Here’s one that I bet you thought you’d never see. An Elegantologist in blue jeans.
I’ve cast around for a while now for blue jeans and after the failed 501′s experiment, I decided to go in the opposite direction. Instead of shrink to fit, these are wear to stretch. Which means that they are a full two sizes smaller than I am used to buying.
After bunches of internet research, I was just as confused as ever. So I headed to Need Supply Co. here in lil’ ol’ Richmond. Need has been called one of the 25 best mens stores in the US by GQ. Since GQ is fashion and youth oriented, I’m not, so I thought I’d mosey over and take a look before I committed to anything.
Do you know what makes a great store? Even more so than selection, a very knowledgable staff. “Chris” who served me was very knowledgable about denim and fit, which I am not. Yes, I can spec and design a suit from the seams out, but the intricacies of denim continue to elude me. He knew how each brand fits, is designed to be worn in, and which would suit me best. Skinny was immediately ruled out. Thank God.
So, after settling on a brand that seemed codger-friendly, off I went into the dressing room with several pairs of A.P.C. (Atelier de Production et de Création) jeans.
As a response to the fit of his friends’ clothing Jean Touitou, a Tunisian born designer, founded A.P.C. in 1987 with the idea of making classic basic jeans. He audaciously called his creation “The New Standard Jean”.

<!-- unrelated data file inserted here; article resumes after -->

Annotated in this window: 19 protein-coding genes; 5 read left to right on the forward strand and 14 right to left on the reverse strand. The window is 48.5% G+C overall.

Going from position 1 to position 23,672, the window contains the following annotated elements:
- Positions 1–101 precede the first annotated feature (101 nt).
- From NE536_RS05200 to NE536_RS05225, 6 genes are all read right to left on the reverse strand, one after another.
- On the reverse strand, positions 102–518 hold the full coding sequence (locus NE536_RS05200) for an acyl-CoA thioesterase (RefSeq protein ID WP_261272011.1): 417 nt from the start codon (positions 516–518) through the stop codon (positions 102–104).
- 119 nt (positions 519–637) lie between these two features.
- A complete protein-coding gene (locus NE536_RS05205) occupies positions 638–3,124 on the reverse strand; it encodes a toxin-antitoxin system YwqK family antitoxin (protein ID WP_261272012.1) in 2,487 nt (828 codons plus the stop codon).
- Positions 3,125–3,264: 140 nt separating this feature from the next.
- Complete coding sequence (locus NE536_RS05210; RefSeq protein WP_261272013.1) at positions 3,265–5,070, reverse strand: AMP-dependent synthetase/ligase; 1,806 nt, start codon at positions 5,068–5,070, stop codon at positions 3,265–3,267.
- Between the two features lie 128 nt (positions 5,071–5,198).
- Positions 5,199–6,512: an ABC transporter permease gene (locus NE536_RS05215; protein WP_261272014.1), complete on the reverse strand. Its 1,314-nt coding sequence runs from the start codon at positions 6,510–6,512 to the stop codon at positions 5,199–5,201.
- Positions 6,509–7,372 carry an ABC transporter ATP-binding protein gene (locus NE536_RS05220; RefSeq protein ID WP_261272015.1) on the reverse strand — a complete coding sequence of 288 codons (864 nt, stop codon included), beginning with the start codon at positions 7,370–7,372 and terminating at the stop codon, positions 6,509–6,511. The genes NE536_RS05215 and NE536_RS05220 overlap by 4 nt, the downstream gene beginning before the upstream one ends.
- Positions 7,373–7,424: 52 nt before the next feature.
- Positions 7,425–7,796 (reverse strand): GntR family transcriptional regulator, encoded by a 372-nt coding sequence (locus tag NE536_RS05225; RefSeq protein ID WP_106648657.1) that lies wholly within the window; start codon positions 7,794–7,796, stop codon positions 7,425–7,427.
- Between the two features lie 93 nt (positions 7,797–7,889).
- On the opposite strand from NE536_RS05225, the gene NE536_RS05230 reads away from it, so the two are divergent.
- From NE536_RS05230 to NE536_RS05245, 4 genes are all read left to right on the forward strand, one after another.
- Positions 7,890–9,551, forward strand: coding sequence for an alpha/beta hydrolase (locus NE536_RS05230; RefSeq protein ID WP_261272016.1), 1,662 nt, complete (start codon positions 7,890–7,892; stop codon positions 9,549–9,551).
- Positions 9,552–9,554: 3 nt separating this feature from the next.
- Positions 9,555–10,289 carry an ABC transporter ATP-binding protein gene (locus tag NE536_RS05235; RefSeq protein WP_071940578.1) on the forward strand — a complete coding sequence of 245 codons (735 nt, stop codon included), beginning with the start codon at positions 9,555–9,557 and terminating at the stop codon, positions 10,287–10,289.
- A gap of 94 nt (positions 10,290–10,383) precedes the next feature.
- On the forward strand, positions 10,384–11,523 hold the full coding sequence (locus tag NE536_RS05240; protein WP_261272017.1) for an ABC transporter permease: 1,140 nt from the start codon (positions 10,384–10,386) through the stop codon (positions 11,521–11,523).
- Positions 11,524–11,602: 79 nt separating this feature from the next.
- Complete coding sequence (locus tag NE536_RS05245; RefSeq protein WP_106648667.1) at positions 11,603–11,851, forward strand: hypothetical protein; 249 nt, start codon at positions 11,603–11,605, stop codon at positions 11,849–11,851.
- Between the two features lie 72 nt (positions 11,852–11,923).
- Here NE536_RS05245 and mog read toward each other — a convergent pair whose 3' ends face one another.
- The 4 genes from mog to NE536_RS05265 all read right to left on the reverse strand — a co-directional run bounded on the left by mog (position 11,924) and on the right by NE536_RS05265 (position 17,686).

How could I resist trying on a pair of jeans created by a man who is most often photographed in a sport coat with a scarf? Or one who says: “Skinny jeans, I can’t do it. They are too young for me.” And: “I love being well-dressed when nobody’s looking at me.” Or who is friends with Catherine Deneuve?
And how about this quote from TMagazine about his new line?
Along with your much-loved classic denim, you’re also doing a line called Butler Jeans. Can you tell us about that?
Some people who buy our jeans only want to wear them when they’re pristine. When they start to fade or get holes in them, they don’t wear them anymore. So you can bring them back to the store and get a new pair of jeans at cost. We take the old jeans and wash them, mend them, mark them with the initials of the person who wore them, and sell them. No matter how much money you invest in machines, jeans always look better when they’ve been broken in by a human being. I call them the Butler Jeans because in the 19th century, English aristocrats would have their butlers wear their new clothes before they did, so they wouldn’t look nouveau riche.
They are a raw (read: “stiff as a board”) selvedge jean and will take a lot of breaking in, something like 30 wears, before I can wash them. In fact, there are protocols for that even! Yikes. I may just steam clean and dry-clean them after they are altered. (The inseam is a standard 34″ and Need gives a free alts card that can be used at a tailor across the street within a month of purchase.) I’m hoping that these are the last pair of jeans I buy. Until I can afford a butler.
Yes, I am that obsessive about clothing that I buy or have made.